The Government's decision to lift the military ban on lesbians and gays is a welcome first step towards eradicating homophobia from the Armed Forces, according to OutRage!.
But OutRage! warns that deeply entrenched homophobic attitudes will continue to force many gay people out of the services, unless the military authorities take tough new action to combat the victimisation of homosexual personnel.
"Homophobic harassment should be a disciplinary offence under the military code", says OutRage! spokesperson Peter Tatchell.
"Military training and education programmes should challenge antigay attitudes and encourage acceptance of homosexual servicemen and women.
"What is needed is an educational campaign --similar to the military's current efforts against racism-- to create a safe, sympathetic environment for gay members of the forces.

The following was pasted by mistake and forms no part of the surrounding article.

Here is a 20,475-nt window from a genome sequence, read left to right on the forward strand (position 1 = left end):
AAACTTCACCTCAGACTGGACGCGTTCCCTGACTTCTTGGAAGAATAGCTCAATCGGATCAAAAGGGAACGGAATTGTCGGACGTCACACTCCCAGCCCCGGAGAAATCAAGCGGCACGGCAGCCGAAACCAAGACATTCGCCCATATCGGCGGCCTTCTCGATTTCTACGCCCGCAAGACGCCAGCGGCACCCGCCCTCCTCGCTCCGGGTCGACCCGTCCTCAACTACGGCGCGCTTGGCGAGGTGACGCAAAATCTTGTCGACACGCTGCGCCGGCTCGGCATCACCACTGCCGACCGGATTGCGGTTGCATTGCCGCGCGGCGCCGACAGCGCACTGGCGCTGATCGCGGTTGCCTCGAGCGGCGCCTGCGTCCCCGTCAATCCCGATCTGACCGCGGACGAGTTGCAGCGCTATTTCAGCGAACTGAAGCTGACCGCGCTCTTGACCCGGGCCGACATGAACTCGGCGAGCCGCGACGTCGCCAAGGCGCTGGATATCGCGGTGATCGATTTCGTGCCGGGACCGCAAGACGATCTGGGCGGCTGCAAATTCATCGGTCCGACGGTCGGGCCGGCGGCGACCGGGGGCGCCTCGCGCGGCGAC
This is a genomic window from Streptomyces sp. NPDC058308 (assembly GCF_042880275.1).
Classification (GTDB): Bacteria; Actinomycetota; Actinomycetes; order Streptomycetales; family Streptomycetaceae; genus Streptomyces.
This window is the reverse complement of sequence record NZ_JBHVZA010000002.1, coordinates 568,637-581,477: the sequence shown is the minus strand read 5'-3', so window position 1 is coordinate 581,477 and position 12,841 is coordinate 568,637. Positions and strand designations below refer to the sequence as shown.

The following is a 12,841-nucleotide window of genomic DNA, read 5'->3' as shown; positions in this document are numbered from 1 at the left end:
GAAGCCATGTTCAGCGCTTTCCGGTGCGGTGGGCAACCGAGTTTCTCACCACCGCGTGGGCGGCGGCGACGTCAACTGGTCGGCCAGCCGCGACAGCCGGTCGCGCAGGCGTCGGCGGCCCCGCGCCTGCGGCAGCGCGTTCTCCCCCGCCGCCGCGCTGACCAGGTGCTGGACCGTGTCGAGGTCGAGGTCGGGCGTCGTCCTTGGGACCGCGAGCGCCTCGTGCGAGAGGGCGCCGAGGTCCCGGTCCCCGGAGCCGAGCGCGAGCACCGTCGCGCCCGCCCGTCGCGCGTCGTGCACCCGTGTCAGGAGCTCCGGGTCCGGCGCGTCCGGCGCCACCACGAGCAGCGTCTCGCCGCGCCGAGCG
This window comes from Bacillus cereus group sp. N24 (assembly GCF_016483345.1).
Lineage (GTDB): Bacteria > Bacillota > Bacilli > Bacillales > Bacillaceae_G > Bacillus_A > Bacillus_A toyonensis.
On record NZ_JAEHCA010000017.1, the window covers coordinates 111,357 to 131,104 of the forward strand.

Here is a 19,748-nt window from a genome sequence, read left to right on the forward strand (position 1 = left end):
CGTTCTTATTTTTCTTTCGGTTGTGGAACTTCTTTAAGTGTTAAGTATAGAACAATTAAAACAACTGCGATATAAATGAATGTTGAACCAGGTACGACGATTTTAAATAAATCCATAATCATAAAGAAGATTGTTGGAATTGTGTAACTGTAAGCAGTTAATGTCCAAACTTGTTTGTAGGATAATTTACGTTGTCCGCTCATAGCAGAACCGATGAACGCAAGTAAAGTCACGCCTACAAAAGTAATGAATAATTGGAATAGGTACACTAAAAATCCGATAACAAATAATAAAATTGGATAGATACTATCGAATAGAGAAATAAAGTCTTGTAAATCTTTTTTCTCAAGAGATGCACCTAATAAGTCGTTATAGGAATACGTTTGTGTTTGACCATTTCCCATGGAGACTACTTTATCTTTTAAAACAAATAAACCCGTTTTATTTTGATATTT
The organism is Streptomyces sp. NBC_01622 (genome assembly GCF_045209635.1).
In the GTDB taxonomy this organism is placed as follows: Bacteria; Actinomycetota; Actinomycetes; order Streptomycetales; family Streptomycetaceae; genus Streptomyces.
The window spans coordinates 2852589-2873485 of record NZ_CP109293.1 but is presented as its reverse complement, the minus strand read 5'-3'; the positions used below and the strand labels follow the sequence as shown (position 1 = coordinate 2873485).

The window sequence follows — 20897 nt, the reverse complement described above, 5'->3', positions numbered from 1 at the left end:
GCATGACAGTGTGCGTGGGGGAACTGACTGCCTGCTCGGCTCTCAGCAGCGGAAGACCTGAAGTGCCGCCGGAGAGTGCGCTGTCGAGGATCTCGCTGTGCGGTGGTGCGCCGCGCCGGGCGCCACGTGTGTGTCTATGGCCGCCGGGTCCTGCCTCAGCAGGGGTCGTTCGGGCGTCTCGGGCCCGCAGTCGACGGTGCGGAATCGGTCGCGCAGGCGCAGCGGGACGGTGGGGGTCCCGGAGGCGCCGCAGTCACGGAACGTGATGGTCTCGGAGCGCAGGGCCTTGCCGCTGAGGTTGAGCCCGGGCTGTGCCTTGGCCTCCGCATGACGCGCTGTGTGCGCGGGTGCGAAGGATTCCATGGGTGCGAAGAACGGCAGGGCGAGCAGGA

"Without these initiatives to stamp out queer-bashing, the military will remain a hostile institution. Despite the ending of the ban on gays, homophobic abuse will pressure many homosexuals to resign."
OutRage! is calling for a crackdown on homophobia as part of a comprehensive action plan to eradicate all forms of prejudice from the Armed Forces and to end the victimisation of recruits from all minority communities.
"The Armed Forces should reflect the democratic, humanitarian values which they exist to defend. Any toleration of homophobia, racism and other prejudices is unacceptable.
"Human rights awareness should be a central part of army education, as it was during the Second World War under the auspices of the Army Bureau of Current Affairs. Unless the Armed Forces respect the human rights of their own members, they cannot be relied upon to defend the human rights of the British people", said Mr. Tatchell.
ECHR Rules against Military Ban -- 27-September-1999
Royal Air Force
Ministry of Defence
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